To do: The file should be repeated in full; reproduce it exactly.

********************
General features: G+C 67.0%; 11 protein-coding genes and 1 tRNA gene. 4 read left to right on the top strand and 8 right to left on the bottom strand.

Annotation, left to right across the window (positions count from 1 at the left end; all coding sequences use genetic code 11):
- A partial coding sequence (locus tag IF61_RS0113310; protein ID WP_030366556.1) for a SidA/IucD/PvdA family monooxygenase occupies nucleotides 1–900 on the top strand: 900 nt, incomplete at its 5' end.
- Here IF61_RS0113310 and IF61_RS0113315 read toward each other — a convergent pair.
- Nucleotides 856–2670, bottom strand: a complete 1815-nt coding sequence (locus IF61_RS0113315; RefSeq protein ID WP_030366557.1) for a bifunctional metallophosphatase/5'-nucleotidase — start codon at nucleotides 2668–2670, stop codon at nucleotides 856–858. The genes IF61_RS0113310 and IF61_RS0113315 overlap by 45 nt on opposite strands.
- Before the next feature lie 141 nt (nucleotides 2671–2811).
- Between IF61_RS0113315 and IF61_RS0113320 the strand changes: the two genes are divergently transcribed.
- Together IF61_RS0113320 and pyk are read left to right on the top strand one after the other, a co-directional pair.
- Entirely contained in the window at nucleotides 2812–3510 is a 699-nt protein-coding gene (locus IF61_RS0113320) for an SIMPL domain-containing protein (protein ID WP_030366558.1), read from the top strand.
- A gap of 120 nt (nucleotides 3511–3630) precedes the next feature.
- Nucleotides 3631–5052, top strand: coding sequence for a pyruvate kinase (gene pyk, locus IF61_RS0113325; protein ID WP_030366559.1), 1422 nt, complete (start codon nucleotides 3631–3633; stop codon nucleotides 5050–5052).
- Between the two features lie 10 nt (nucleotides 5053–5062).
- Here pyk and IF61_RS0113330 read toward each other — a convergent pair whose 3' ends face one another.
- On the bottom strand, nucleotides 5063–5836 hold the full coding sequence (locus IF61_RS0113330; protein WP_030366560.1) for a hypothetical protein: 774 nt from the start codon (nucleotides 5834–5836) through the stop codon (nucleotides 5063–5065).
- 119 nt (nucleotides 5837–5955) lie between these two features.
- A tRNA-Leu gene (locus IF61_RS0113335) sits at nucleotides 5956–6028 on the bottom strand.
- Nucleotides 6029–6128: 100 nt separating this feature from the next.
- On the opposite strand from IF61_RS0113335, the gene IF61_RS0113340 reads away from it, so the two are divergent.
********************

General features: G+C 67.0%; 11 protein-coding genes and 1 tRNA gene. 4 read left to right on the top strand and 8 right to left on the bottom strand.

Annotation, left to right across the window (positions count from 1 at the left end; all coding sequences use genetic code 11):
- A partial coding sequence (locus tag IF61_RS0113310; protein ID WP_030366556.1) for a SidA/IucD/PvdA family monooxygenase occupies nucleotides 1–900 on the top strand: 900 nt, incomplete at its 5' end.
- Here IF61_RS0113310 and IF61_RS0113315 read toward each other — a convergent pair.
- Nucleotides 856–2670, bottom strand: a complete 1815-nt coding sequence (locus IF61_RS0113315; RefSeq protein ID WP_030366557.1) for a bifunctional metallophosphatase/5'-nucleotidase — start codon at nucleotides 2668–2670, stop codon at nucleotides 856–858. The genes IF61_RS0113310 and IF61_RS0113315 overlap by 45 nt on opposite strands.
- Before the next feature lie 141 nt (nucleotides 2671–2811).
- Between IF61_RS0113315 and IF61_RS0113320 the strand changes: the two genes are divergently transcribed.
- Together IF61_RS0113320 and pyk are read left to right on the top strand one after the other, a co-directional pair.
- Entirely contained in the window at nucleotides 2812–3510 is a 699-nt protein-coding gene (locus IF61_RS0113320) for an SIMPL domain-containing protein (protein ID WP_030366558.1), read from the top strand.
- A gap of 120 nt (nucleotides 3511–3630) precedes the next feature.
- Nucleotides 3631–5052, top strand: coding sequence for a pyruvate kinase (gene pyk, locus IF61_RS0113325; protein ID WP_030366559.1), 1422 nt, complete (start codon nucleotides 3631–3633; stop codon nucleotides 5050–5052).
- Between the two features lie 10 nt (nucleotides 5053–5062).
- Here pyk and IF61_RS0113330 read toward each other — a convergent pair whose 3' ends face one another.
- On the bottom strand, nucleotides 5063–5836 hold the full coding sequence (locus IF61_RS0113330; protein WP_030366560.1) for a hypothetical protein: 774 nt from the start codon (nucleotides 5834–5836) through the stop codon (nucleotides 5063–5065).
- 119 nt (nucleotides 5837–5955) lie between these two features.
- A tRNA-Leu gene (locus IF61_RS0113335) sits at nucleotides 5956–6028 on the bottom strand.
- Nucleotides 6029–6128: 100 nt separating this feature from the next.
- On the opposite strand from IF61_RS0113335, the gene IF61_RS0113340 reads away from it, so the two are divergent.